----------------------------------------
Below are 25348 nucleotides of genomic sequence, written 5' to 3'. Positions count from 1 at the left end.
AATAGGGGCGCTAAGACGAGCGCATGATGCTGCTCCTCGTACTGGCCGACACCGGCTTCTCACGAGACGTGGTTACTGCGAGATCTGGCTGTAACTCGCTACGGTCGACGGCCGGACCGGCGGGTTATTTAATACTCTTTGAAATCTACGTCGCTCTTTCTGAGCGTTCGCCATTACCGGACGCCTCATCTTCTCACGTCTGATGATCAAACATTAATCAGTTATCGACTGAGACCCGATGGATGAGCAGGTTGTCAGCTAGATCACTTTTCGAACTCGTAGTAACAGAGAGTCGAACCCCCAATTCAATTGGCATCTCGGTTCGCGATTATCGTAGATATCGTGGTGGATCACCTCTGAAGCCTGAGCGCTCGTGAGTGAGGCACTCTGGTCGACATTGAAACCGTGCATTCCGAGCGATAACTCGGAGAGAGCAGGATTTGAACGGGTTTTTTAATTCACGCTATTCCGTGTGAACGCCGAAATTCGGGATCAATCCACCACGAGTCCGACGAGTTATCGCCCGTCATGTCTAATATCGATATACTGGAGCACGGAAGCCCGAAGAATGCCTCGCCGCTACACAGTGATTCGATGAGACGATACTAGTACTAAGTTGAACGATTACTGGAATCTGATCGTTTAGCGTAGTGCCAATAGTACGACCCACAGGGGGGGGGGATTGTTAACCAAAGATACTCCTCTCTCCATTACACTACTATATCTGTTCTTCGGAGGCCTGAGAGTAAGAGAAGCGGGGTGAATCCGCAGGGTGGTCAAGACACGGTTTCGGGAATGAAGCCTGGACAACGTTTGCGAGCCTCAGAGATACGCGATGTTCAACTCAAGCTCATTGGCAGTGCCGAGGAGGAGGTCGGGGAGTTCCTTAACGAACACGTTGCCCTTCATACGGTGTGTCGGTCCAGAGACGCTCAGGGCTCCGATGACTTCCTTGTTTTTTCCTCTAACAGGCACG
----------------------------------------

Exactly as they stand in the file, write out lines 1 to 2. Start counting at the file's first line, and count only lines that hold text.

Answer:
Below are 25348 nucleotides of genomic sequence, written 5' to 3'. Positions count from 1 at the left end.
AATAGGGGCGCTAAGACGAGCGCATGATGCTGCTCCTCGTACTGGCCGACACCGGCTTCTCACGAGACGTGGTTACTGCGAGATCTGGCTGTAACTCGCTACGGTCGACGGCCGGACCGGCGGGTTATTTAATACTCTTTGAAATCTACGTCGCTCTTTCTGAGCGTTCGCCATTACCGGACGCCTCATCTTCTCACGTCTGATGATCAAACATTAATCAGTTATCGACTGAGACCCGATGGATGAGCAGGTTGTCAGCTAGATCACTTTTCGAACTCGTAGTAACAGAGAGTCGAACCCCCAATTCAATTGGCATCTCGGTTCGCGATTATCGTAGATATCGTGGTGGATCACCTCTGAAGCCTGAGCGCTCGTGAGTGAGGCACTCTGGTCGACATTGAAACCGTGCATTCCGAGCGATAACTCGGAGAGAGCAGGATTTGAACGGGTTTTTTAATTCACGCTATTCCGTGTGAACGCCGAAATTCGGGATCAATCCACCACGAGTCCGACGAGTTATCGCCCGTCATGTCTAATATCGATATACTGGAGCACGGAAGCCCGAAGAATGCCTCGCCGCTACACAGTGATTCGATGAGACGATACTAGTACTAAGTTGAACGATTACTGGAATCTGATCGTTTAGCGTAGTGCCAATAGTACGACCCACAGGGGGGGGGGATTGTTAACCAAAGATACTCCTCTCTCCATTACACTACTATATCTGTTCTTCGGAGGCCTGAGAGTAAGAGAAGCGGGGTGAATCCGCAGGGTGGTCAAGACACGGTTTCGGGAATGAAGCCTGGACAACGTTTGCGAGCCTCAGAGATACGCGATGTTCAACTCAAGCTCATTGGCAGTGCCGAGGAGGAGGTCGGGGAGTTCCTTAACGAACACGTTGCCCTTCATACGGTGTGTCGGTCCAGAGACGCTCAGGGCTCCGATGACTTCCTTGTTTTTTCCTCTAACAGGCACG